Sebastian Galarza is the founder of Centro de Movilidad Sostenible (CMS), a nonprofit dedicated to decarbonizing the transport sector in Latin America. He tells IPQ, “perceptions of Chinese products have changed a lot in Latin America—they’re competing in terms of quality, but especially in price.” This is probably why the Dolphin Mini is selling so well. At a starting price of around €18,300, it’s below the average price of a new car in Brazil and is a bargain for an EV.

In truth, Brazilians are buying the Dolphin Mini at a significantly higher cost than customers in China. The same car is sold in China as the BYD Seagull, which started at €9,500 when it was launched in April 2023. These price dynamics also apply to Chinese EVs sold in Europe. Gregor Sebastian tells IPQ that Chinese EV makers are seeking a better profit margin by selling cars at “highly inflated prices” in the EU. One theory for this price mark-up is that Chinese manufactures are seeking to compensate for razor-thin margins in their competitive home market. Sebastian also suggests that export capacity has been limited by logistics, so automakers might as well sell high. Nevertheless, what are high prices for China are still low enough to demolish the competition overseas.

BYD’s Winning Formula

The low prices of BYD and other Chinese EV makers are terrifying policymakers in countries that have domestic brands to protect—hence the EU anti-subsidy probe, launched by the European Commission without an official complaint.

A recent study from Kiel Institute for the World Economy has demonstrated that BYD has received at least €3.4 billion in direct subsidies from the Chinese government. According to Ilaria Mazzocco, a Senior Fellow at CSIS, BYD’s home city government of Shenzhen went “all-in on support for BYD” after EV technology became a national strategic priority in the 2000s. This support included various discounts and tax breaks, availability of credit, the provision of supporting infrastructure, as well as finance for research and manufacturing. 

Clues to BYD’s other big cost advantage can be found in its origins as a battery manufacturing company. “They were a battery manufacturer, so they had all this know-how,” Mazzocco says. BYD still makes all of their batteries in-house, using an iron-phosphate battery chemistry they developed to avoid the more expensive cobalt, nickel, and manganese used in other batteries. BYD manufactures most of their own parts—75 percent according to Balde. “I can’t think of another company as vertically integrated as BYD,” says Mazzocco, “they’ve invested in everything from the mining to the ships that carry the cars, and this allows them an incredible cost advantage.”

Volkswagen on the Wrong Side of History?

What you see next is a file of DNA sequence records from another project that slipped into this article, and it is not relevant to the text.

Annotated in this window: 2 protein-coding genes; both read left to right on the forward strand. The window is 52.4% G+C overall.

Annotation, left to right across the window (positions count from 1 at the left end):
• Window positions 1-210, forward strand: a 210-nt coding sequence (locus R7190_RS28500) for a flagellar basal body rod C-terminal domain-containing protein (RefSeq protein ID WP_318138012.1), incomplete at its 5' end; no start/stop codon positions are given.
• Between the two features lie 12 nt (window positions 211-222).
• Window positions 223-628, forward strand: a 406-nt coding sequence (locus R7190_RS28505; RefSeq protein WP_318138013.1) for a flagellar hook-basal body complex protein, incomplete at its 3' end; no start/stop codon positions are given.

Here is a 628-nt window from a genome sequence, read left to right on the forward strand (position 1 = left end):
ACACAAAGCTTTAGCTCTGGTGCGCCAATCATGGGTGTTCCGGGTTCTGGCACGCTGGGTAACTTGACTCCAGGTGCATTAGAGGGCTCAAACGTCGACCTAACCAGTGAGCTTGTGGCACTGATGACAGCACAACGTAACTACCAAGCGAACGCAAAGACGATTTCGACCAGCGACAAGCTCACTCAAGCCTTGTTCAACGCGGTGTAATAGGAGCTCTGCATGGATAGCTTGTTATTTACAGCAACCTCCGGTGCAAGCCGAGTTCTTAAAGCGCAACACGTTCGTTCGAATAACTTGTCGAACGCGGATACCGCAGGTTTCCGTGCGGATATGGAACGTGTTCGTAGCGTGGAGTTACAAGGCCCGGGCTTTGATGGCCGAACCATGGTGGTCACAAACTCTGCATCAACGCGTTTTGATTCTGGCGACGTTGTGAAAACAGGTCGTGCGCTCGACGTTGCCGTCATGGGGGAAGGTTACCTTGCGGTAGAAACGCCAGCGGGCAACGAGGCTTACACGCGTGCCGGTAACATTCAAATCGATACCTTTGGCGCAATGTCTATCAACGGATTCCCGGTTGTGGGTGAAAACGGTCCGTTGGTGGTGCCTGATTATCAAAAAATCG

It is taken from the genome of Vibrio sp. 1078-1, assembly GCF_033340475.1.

Volkswagen is currently the top car brand in Brazil, representing one in every five passenger vehicles sold in 2023. BYD is included in the “others” category that occupies 5.5 percent. But if Brazil continues to electrify at the same pace, this relative positioning might soon change.

In contrast to Europe, which has important domestic brands to protect against a wave of cheap Chinese EVs, Brazil doesn’t see a downside to BYD’s low prices. The Brazilian auto industry is dominated by legacy carmakers like Volkswagen and BMW, which manufacture locally, but are foreign owned. “BYD isn’t a threat because we don’t own the domestic auto industry,” says Marcel Martin at ICCT.

“If General Motors or Volkswagen came to Brazil and wanted to install EV factories, the government would offer the same incentives,” says Martin. But instead, Western carmakers decided to double down on hybrids instead of EVs, following conventional logic that rich countries would electrify before poorer markets. “With some small exceptions,” Martin says, “those same carmakers that are leading the transition in Europe are holding it back in emerging markets like Brazil.” 

Given that BYD is bringing a new industry to Brazil, it is poignant that the site it is building on in Bahia used to be owned by US car company Ford. The Brazilian factory owned by the second biggest EV maker in Brazil, Chinese company Great Wall Motors, was also formerly owned by German brand Daimler. 

Just across the road from BYD’s new office sits the head headquarters of BMW, which decided to prioritize hybrids over electric back in 2021. It’s not too late for European automakers to try and catch up, but BYD is determined to consolidate its early success. “They are running,” Balde says of BYD’s competitors, “they are flying to keep up because they don’t have the product to compete with us yet—but they will, in two, maybe three years, and in the meantime we’re going to consolidate this brand, this market.”

Before Balde is hustled away by his aide, there is time for one more question: “Where is BYD in five years’ time?” Balde replies quickly, “We will be number one in Brazil.” The answer is initially confusing—BYD is already number one for EV sales—but Balde clarifies that he’s vying for Volkswagen’s spot: “No, not for EVs—for the whole market. We are the number one brand in China now, and in five years we will be the number one in Brazil.” 

Jacob Mardell is editorial coordinator of n-ost’s “Spheres of Influence” project and an expert on China’s Belt and Road Initiative.